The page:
The Alberta government and the province's natural resource industries boast they're leading the country in becoming more energy efficient and reducing greenhouse gas emissions.
But with the Kyoto accord set to become a binding international treaty on Feb. 16, environmental groups argue that Alberta still has a long way to go before it can claim to be a national leader on climate change.
"We think we're leading the country in terms having a (climate change) plan and taking action on it," says Robert Moyles, a spokesman for Alberta Environment.
Pierre Alvarez, president of the Canadian Association of Petroleum Producers (CAPP), says regardless of what happens with Kyoto, the oil and gas industry "will continue to press for improvement year over year because it's the right thing to do and, secondly, it's good business in many cases."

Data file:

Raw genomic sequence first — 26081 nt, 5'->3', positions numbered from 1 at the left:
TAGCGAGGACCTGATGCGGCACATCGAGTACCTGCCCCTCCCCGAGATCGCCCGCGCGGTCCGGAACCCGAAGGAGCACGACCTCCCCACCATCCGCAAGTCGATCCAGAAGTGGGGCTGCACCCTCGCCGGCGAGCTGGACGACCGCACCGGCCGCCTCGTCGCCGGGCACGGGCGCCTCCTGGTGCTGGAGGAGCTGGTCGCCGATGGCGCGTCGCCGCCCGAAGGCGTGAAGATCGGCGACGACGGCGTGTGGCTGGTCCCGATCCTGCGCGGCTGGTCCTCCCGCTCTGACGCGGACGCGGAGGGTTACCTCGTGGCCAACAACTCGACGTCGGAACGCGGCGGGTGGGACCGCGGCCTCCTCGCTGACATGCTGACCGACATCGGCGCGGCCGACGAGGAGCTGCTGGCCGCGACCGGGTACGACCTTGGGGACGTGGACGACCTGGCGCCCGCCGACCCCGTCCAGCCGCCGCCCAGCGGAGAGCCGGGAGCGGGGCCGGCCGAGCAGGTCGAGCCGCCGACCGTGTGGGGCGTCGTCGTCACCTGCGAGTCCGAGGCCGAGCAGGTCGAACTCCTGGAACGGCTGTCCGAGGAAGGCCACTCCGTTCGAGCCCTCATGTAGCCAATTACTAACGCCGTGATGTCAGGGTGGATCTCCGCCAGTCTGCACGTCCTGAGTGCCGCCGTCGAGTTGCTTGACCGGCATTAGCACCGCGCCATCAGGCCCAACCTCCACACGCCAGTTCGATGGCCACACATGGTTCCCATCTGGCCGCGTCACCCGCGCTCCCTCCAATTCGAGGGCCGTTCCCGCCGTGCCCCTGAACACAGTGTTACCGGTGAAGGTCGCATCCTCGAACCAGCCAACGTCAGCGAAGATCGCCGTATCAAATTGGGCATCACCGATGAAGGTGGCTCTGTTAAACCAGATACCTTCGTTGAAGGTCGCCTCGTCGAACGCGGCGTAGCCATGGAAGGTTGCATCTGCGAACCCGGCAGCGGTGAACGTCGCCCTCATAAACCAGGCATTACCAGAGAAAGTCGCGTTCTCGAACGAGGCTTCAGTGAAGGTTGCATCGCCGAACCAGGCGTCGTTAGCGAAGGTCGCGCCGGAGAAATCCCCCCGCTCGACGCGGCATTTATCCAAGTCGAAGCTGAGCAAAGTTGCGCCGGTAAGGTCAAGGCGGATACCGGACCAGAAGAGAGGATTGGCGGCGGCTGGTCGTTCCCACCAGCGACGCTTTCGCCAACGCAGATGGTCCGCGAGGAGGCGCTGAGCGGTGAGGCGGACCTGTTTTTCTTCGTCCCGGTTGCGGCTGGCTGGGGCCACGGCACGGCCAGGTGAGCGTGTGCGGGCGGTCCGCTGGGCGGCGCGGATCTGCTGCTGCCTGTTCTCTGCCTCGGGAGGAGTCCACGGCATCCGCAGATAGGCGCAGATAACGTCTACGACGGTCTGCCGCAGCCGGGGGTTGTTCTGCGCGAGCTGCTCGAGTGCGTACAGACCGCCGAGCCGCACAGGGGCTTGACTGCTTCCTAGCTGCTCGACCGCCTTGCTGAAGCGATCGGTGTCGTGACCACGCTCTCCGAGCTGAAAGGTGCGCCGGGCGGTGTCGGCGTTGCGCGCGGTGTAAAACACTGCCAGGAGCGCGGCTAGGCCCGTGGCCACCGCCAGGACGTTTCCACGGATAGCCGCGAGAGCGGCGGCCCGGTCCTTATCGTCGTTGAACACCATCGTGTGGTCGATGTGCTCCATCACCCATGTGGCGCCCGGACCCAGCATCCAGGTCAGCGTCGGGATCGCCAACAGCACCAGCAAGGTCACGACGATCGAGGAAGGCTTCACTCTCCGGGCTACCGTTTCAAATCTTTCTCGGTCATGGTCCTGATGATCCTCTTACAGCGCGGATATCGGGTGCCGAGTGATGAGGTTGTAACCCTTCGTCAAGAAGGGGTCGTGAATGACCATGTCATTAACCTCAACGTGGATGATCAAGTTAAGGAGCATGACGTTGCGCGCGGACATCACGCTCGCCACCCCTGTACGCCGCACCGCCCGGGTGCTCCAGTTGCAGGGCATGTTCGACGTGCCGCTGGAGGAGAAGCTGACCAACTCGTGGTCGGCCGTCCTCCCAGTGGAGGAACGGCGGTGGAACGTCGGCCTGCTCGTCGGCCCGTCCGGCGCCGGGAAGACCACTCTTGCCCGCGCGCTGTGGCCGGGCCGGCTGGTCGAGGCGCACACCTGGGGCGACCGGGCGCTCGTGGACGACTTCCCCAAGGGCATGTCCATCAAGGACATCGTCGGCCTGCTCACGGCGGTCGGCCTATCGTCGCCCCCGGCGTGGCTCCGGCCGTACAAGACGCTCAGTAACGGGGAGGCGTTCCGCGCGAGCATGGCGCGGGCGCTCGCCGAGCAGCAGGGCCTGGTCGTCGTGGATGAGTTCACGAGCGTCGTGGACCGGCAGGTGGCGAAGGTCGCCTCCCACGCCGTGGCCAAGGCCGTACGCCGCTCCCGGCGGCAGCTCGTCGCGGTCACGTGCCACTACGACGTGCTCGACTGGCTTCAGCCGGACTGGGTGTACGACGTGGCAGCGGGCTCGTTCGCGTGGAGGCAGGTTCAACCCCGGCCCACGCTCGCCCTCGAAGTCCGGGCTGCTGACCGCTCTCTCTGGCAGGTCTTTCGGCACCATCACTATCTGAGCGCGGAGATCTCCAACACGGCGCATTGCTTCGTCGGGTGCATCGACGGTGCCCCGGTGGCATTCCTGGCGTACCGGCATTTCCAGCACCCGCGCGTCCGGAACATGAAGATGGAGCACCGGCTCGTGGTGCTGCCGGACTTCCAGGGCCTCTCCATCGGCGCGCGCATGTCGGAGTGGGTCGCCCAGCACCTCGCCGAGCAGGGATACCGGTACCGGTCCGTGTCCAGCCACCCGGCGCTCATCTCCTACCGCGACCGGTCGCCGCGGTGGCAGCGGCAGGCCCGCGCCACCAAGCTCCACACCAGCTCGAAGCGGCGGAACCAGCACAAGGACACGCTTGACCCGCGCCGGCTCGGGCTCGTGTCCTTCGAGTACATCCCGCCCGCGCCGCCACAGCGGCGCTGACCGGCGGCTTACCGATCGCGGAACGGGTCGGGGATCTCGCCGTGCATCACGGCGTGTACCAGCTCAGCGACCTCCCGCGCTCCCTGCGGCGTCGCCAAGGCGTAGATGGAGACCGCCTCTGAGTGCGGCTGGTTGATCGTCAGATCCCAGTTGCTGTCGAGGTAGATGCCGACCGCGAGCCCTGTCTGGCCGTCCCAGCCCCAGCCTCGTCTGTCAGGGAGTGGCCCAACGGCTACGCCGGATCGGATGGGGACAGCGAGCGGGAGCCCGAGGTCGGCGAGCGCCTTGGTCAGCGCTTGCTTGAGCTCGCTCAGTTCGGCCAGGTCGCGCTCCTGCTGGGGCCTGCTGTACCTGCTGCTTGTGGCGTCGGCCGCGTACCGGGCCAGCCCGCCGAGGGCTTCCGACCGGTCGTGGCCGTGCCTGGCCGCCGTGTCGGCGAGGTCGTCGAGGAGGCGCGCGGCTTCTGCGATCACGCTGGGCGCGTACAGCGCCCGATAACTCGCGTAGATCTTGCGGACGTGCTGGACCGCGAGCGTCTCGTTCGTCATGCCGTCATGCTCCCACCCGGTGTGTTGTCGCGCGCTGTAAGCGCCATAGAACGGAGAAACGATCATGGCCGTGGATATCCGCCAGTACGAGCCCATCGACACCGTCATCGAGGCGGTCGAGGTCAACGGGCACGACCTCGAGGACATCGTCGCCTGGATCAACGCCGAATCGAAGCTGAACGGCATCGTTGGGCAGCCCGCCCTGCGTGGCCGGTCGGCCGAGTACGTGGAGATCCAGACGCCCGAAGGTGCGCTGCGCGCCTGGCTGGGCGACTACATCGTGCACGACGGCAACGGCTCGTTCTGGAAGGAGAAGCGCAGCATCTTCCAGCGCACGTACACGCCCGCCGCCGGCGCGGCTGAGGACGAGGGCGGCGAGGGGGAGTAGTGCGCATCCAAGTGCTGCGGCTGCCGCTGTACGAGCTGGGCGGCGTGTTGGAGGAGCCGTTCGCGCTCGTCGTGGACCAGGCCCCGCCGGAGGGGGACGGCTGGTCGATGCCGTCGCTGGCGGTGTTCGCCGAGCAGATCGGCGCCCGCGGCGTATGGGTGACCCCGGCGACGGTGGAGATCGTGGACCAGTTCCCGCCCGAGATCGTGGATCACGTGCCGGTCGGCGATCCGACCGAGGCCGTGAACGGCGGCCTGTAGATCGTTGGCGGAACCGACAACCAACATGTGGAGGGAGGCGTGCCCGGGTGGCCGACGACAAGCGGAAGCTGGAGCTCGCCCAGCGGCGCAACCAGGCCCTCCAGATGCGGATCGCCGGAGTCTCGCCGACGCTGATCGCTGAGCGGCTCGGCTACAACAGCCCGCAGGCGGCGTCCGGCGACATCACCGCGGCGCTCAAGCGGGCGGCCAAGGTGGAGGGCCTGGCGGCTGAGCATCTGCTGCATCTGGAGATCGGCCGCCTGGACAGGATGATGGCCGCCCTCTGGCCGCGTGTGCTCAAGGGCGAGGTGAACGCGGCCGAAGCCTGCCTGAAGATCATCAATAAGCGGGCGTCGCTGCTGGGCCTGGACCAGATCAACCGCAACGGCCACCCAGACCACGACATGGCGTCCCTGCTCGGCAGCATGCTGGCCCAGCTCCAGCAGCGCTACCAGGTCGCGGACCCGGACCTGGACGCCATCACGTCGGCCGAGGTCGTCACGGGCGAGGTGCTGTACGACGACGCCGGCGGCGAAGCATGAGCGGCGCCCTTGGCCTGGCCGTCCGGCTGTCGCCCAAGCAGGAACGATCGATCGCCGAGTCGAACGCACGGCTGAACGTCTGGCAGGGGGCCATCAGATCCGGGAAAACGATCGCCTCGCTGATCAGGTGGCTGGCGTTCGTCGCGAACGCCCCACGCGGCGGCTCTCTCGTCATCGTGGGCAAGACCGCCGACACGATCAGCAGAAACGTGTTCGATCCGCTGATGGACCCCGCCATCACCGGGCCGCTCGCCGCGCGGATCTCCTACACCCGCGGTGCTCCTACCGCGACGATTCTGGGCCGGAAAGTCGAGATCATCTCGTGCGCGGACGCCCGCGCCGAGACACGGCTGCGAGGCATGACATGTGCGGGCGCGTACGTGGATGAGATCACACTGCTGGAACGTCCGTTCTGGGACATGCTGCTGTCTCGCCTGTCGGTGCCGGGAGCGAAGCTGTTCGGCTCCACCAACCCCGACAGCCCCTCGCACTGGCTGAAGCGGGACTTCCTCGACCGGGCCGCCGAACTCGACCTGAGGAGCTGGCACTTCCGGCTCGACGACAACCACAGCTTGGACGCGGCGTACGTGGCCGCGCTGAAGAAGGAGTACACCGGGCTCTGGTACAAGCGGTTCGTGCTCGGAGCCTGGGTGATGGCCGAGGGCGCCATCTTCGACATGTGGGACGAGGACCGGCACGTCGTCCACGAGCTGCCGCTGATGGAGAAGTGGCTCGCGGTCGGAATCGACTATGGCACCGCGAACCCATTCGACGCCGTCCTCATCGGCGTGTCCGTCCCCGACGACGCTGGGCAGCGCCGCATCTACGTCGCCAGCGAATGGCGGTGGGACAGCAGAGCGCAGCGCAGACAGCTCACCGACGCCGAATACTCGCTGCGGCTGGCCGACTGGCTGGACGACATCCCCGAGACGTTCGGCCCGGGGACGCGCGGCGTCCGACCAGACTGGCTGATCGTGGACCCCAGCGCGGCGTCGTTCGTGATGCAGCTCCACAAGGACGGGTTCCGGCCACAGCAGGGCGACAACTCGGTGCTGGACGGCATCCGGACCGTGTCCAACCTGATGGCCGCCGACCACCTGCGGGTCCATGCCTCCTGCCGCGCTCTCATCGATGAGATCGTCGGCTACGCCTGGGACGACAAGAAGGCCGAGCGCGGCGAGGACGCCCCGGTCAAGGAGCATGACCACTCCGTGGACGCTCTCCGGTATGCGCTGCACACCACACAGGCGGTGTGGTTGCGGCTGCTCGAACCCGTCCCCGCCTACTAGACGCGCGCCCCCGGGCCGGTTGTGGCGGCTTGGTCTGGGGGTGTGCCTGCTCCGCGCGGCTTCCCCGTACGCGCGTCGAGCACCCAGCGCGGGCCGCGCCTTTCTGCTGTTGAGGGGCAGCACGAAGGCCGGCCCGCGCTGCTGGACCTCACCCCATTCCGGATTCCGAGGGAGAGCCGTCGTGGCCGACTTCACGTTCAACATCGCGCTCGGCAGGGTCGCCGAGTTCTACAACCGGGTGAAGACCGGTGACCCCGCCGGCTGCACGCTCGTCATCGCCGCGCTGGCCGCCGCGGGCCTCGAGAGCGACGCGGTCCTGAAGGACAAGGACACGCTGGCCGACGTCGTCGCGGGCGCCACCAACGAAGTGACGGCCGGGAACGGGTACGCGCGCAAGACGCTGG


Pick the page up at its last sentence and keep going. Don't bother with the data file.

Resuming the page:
The electricity-generation industry in Alberta is also making steady progress on improving energy efficiency and reducing emissions, says David Lewin, senior vice-president of sustainable development at Edmonton-based Epcor Inc.
Even if Kyoto falls apart after 2012 (as some observers predict, unless big emitters such as the U.S. and China sign on), "we will continue to make improvements and make progress over time," Lewin says.
Keith Murphy, director of environmental affairs with the Alberta Forest Products Association, says the forest sector is on a similar improvement path.
As an example, Murphy points to a new $61-million cogeneration plant now undergoing field tests next to Canadian Forest Products Ltd.'s sawmill at Grande Prairie.
Built by Canadian Hydro Developers Inc., a Calgary-based renewable energy developer, the new EcoPower Centre produces both heat for Canfor's lumber-drying kilns and 25 megawatts of electricity, considered to be "green" power under Kyoto.
When it comes to reducing greenhouse gases, "compared with other sectors, I think we're equally as good or better," Murphy says.